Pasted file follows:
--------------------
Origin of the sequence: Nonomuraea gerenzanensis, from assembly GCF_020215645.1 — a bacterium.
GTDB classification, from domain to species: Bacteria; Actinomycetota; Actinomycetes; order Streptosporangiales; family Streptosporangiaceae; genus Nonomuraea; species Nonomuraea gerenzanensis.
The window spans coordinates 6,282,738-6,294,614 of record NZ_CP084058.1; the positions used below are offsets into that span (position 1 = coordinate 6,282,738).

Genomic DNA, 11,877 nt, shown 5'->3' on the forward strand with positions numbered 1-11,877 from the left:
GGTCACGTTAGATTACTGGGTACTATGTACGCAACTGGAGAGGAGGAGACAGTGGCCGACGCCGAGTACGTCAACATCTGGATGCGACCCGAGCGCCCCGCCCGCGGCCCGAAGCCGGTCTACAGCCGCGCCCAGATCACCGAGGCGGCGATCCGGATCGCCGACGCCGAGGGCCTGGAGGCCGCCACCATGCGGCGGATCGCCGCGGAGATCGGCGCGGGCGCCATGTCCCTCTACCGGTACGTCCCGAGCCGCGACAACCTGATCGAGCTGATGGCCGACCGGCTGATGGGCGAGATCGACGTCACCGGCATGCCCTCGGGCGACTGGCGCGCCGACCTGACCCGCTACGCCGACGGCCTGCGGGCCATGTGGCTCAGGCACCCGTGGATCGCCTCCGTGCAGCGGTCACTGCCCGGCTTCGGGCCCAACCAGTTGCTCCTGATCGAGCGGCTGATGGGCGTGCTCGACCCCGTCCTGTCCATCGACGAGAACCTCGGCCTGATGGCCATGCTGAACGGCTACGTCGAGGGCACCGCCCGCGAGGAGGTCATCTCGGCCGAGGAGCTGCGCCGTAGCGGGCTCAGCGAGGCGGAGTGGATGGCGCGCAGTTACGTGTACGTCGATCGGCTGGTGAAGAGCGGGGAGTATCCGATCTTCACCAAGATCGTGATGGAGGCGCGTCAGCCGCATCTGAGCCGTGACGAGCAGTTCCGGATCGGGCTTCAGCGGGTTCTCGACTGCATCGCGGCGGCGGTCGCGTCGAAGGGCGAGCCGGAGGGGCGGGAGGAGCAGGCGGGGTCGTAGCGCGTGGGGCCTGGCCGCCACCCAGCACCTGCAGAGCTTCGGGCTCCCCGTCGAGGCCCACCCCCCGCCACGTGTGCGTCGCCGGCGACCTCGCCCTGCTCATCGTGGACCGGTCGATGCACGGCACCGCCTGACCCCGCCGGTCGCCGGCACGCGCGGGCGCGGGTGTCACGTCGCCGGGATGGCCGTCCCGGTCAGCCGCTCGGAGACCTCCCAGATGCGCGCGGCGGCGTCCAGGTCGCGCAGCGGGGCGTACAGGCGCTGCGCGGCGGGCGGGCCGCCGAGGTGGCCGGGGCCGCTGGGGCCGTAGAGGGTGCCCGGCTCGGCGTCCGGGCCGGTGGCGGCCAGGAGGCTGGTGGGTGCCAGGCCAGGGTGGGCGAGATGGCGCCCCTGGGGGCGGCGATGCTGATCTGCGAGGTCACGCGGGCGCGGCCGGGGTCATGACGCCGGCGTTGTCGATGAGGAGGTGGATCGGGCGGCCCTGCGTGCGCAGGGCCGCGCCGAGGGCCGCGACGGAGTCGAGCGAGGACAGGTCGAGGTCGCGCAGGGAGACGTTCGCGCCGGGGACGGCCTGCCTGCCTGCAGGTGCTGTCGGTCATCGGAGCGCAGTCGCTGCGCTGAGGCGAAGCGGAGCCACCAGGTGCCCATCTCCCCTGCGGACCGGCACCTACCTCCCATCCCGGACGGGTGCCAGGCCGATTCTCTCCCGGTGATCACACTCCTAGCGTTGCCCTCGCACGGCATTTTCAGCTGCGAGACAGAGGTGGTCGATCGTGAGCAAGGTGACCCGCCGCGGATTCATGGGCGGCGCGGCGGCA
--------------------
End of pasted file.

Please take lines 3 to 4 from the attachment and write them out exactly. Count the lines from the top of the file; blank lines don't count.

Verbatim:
The window spans coordinates 6,282,738-6,294,614 of record NZ_CP084058.1; the positions used below are offsets into that span (position 1 = coordinate 6,282,738).

Genomic DNA, 11,877 nt, shown 5'->3' on the forward strand with positions numbered 1-11,877 from the left: